However, Spain’s Association of State Tax Inspectors (IHE) has warned that the aim of pro-independence groups is to "justify the 'Spain robs us'" (España nos roba) narrative, a common refrain from separatists that essentially argues that the Catalan economy puts in more than it receives in return from the Spanish economy, particularly in terms tax contributions.

The IHE fears that publishing the balance sheets could be a first step to achieve the creation of a Catalonian tax agency, something some separatists have long demanded.



Big business

Junts has also demanded that the Generalitat is allowed to fine companies that fled Catalonia during the political instability of the 2017-18 period and moved their headquarters or offices to other parts of Spain.

Major companies including Banco Sabadell, Allianz, Fundación La Caixa and Bimbo, all relocated amid the political uncertainty, and Junts are now demanding they be fined if they do not return to the Catalan region.

Between October and December 2017 alone, 1,298 companies left Catalonia, more than half of the 2,175 that left the region in the first three months of the conflict.

In total, up until 2023, over 8,000 companies left Catalonia.

Spain's Prime minister Pedro Sánchez (L) and Catalan regional president Pere Aragonès take part in a meeting at the Generalitat Palace in Barcelona in December 2023. (Photo by Josep LAGO / AFP)



These concessions (however vague they are for now) come on the back of more concrete gains for the Catalan separatists in recent months, however. In November, Sánchez’s PSOE and ERC agreed to transfer control of Rodalies, Catalonia's regional rail service, to the Generalitat.

Technically speaking, the Generalitat has controlled Rodalies since 2010 but the resources were never properly transferred. ERC suggests the former deal was “fake” and gave them powers over train times only, whereas this deal made in the aftermath of Sánchez's investiture vote (which he only won with the support of Junts and ERC members) is more wide-ranging.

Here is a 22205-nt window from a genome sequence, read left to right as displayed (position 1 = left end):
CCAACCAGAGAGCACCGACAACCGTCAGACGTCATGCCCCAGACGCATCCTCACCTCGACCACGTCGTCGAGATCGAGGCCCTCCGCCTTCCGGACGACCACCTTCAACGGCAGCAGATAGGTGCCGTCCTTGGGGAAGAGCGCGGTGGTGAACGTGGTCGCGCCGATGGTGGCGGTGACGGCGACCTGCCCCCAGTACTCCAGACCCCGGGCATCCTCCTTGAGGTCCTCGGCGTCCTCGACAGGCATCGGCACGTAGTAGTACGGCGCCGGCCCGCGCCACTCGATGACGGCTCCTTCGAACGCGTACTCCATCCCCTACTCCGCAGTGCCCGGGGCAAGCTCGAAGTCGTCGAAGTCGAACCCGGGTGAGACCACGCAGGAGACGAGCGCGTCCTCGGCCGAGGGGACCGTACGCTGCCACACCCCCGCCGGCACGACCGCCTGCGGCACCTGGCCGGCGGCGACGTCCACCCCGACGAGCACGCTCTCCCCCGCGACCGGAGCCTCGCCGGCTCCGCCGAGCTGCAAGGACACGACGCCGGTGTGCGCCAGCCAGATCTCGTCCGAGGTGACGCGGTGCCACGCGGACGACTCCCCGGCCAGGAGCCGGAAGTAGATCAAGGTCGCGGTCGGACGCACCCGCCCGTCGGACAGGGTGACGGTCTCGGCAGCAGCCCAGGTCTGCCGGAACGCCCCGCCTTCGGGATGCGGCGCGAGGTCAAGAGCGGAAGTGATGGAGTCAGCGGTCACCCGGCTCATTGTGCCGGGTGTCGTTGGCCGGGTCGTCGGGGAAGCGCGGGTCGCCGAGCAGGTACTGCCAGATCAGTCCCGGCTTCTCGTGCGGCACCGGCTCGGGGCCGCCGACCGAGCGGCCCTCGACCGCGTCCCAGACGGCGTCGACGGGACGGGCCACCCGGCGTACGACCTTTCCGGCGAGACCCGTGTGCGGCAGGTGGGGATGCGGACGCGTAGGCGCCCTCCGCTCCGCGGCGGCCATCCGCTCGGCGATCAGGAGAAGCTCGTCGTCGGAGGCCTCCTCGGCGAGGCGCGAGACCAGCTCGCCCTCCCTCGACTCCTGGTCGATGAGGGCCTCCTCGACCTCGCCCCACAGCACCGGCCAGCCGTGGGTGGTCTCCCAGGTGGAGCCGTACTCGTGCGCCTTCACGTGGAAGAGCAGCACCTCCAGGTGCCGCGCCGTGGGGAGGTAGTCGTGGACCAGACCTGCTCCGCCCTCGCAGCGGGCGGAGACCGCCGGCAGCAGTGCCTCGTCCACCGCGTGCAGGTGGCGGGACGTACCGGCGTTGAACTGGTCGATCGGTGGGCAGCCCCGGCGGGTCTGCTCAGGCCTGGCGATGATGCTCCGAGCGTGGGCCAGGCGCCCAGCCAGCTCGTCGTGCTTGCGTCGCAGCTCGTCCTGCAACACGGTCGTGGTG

READ ALSO: Catalonia takes full control of Rodalies trains from Spain in win for separatists


Is Catalonia slowly becoming 'independent' on the sly?

It is worth noting that although these concessions have gained wide coverage in the Spanish press and are viewed as political victories by Catalan separatists (or capitulations by Sánchez critics) many of the issues, notably on immigration, tax, big business, lack any real detail and it is unclear how they would work practically.

Yet, the fact that Junts could essentially hold the Spanish government to ransom in its first vote is significant. Is this normal political bargaining or is it the beginning of a long road to independence?


Sánchez supporters argue that including Junts, as well as ERC and other separatist parties such as Basque separatists EH Bildu, is an exercise in democracy and open dialogue, and suggest it is better to have these forces within the democratic system rather than working against it.